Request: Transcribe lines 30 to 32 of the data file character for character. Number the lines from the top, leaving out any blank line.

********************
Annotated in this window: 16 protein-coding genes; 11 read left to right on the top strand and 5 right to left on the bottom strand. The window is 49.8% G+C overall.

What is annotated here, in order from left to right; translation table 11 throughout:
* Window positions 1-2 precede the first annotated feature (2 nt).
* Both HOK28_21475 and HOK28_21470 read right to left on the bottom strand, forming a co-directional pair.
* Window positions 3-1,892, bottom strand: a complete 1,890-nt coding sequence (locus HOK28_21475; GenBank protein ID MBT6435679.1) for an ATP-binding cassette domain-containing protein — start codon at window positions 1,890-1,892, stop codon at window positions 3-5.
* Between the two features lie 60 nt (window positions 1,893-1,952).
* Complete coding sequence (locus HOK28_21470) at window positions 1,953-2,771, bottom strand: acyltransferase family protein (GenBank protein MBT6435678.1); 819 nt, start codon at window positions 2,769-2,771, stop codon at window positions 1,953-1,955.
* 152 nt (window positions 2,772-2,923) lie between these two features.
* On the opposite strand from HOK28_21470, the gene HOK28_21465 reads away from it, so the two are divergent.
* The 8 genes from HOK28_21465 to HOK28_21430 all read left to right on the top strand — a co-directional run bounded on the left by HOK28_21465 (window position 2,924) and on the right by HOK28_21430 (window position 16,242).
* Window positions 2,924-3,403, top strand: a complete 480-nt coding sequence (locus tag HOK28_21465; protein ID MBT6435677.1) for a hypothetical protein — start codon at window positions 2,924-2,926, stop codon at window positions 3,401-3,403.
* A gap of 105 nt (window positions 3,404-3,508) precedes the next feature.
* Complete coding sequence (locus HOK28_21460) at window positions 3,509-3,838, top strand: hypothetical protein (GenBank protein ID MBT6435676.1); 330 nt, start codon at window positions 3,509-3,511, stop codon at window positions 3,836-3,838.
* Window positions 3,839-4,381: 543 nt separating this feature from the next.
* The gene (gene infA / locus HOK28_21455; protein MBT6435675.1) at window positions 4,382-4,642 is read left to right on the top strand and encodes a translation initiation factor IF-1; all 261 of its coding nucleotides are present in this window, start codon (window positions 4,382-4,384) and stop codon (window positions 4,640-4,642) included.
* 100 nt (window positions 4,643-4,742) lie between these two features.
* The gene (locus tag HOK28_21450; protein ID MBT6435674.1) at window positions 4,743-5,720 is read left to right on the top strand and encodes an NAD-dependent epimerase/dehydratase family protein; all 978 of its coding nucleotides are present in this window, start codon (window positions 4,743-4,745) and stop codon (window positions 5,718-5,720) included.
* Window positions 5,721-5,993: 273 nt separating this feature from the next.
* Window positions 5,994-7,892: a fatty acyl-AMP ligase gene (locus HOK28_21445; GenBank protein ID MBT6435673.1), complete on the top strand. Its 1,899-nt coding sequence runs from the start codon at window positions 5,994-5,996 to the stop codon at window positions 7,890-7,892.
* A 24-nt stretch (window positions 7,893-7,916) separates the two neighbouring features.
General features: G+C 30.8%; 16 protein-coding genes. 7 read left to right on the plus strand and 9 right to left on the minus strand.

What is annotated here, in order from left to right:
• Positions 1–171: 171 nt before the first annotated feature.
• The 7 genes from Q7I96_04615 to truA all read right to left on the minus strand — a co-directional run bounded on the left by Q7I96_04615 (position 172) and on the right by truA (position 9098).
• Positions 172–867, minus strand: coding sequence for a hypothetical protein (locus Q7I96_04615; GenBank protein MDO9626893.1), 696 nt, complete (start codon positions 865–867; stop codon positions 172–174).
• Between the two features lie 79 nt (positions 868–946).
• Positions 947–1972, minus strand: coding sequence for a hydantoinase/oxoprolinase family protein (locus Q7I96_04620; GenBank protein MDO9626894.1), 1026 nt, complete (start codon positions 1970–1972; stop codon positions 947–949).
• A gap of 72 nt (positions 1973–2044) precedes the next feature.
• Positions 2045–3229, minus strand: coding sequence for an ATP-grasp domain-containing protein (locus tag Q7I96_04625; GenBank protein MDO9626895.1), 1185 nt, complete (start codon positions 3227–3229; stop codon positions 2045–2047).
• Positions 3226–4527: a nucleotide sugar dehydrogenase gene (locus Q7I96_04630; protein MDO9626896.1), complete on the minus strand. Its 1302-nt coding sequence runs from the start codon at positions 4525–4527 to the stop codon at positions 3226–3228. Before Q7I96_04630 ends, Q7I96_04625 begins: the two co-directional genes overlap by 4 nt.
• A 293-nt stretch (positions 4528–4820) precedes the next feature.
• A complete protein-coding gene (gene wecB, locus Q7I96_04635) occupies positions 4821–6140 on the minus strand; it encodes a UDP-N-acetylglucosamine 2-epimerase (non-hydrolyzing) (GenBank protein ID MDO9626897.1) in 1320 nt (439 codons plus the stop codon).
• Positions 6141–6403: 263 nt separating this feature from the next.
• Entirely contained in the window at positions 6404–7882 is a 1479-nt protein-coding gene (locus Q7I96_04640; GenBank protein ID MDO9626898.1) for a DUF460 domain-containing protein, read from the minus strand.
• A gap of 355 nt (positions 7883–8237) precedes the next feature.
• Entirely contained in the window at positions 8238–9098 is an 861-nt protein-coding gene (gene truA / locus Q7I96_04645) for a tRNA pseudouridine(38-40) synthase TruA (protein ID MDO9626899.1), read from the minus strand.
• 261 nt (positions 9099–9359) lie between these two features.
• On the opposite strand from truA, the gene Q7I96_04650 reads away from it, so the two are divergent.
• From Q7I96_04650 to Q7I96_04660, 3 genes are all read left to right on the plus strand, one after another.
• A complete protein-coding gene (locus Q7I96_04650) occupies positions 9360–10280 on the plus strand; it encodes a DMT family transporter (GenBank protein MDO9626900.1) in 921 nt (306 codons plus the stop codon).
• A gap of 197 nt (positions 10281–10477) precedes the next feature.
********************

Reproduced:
• Positions 3226–4527: a nucleotide sugar dehydrogenase gene (locus Q7I96_04630; protein MDO9626896.1), complete on the minus strand. Its 1302-nt coding sequence runs from the start codon at positions 4525–4527 to the stop codon at positions 3226–3228. Before Q7I96_04630 ends, Q7I96_04625 begins: the two co-directional genes overlap by 4 nt.
• A 293-nt stretch (positions 4528–4820) precedes the next feature.
• A complete protein-coding gene (gene wecB, locus Q7I96_04635) occupies positions 4821–6140 on the minus strand; it encodes a UDP-N-acetylglucosamine 2-epimerase (non-hydrolyzing) (GenBank protein ID MDO9626897.1) in 1320 nt (439 codons plus the stop codon).